Elections Canada confirmed in 2007 that individuals could contribute as much as $60,500 over the $1,100 limit – simply by donating $200 to each of a party’s 308 riding associations and Elections Canada would never know about it. Contributions of $200 or less are reported in aggregate, without a break-down by contributor to allow cross-checking across the riding associations.

However, we can search the Contributions & Expenses Database and other databases maintained by Elections Canada.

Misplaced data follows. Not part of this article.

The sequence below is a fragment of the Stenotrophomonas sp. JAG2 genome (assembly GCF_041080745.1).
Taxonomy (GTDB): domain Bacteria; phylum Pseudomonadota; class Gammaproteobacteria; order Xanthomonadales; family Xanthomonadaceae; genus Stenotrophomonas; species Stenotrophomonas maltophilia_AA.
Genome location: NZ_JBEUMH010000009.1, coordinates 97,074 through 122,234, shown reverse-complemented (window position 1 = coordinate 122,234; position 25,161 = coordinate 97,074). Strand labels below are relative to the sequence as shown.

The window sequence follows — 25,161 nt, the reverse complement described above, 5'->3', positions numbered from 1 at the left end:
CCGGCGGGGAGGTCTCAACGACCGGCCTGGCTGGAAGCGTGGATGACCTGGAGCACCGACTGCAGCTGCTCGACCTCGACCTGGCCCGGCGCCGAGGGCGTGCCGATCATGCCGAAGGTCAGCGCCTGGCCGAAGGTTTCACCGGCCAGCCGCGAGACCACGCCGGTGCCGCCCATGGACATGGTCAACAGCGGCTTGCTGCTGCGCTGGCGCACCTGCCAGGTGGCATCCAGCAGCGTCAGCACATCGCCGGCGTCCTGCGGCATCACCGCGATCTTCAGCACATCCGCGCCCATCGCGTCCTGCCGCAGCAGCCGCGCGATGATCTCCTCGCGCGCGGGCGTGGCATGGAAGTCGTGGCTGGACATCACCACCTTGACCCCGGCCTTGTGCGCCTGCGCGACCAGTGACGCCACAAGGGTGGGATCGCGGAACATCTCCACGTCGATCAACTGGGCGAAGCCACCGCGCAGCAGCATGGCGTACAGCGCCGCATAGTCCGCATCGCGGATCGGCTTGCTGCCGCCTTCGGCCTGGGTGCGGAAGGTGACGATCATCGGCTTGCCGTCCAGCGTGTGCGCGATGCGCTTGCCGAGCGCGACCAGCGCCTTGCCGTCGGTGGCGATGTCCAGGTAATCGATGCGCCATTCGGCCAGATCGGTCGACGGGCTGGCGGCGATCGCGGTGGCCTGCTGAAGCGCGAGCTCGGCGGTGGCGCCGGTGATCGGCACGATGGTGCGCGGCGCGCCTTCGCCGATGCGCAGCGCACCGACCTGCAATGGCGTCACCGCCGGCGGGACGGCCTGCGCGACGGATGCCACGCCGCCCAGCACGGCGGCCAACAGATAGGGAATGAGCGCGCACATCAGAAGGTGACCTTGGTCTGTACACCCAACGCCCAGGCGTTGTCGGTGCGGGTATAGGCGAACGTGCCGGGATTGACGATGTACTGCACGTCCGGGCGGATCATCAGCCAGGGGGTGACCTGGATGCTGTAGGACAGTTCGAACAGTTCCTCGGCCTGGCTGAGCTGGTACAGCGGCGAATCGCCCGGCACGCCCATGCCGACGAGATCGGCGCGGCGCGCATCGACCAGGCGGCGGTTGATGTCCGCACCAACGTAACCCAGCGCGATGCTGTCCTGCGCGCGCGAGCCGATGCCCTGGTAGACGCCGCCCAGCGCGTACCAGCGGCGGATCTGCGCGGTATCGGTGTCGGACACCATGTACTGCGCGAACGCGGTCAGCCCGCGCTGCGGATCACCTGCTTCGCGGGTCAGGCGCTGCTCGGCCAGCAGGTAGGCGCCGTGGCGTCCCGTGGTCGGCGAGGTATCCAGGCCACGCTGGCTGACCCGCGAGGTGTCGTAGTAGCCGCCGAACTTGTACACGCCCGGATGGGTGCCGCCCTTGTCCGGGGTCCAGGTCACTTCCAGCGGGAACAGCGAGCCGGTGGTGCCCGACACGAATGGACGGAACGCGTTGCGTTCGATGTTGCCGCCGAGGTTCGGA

What’s in Your Wallet?

I came across an article on lifehacker entitled, Use an Old Gift Card to Keep a Bit of Duct Tape With You at All Times. I’m sure the article’s author is a Canadian at heart.

In recent months, I have travelled all over Eastern Canada, and here’s what has migrated to the bottom of my briefcase.

Everyday Carry

It’s surprising how often these things get used. The compass on the match case is really useful when I get twisted around on a back road and don’t know what direction to go. The white duct tape on the Maglite makes it easy to find in the bottom of a black briefcase as well as holding things together.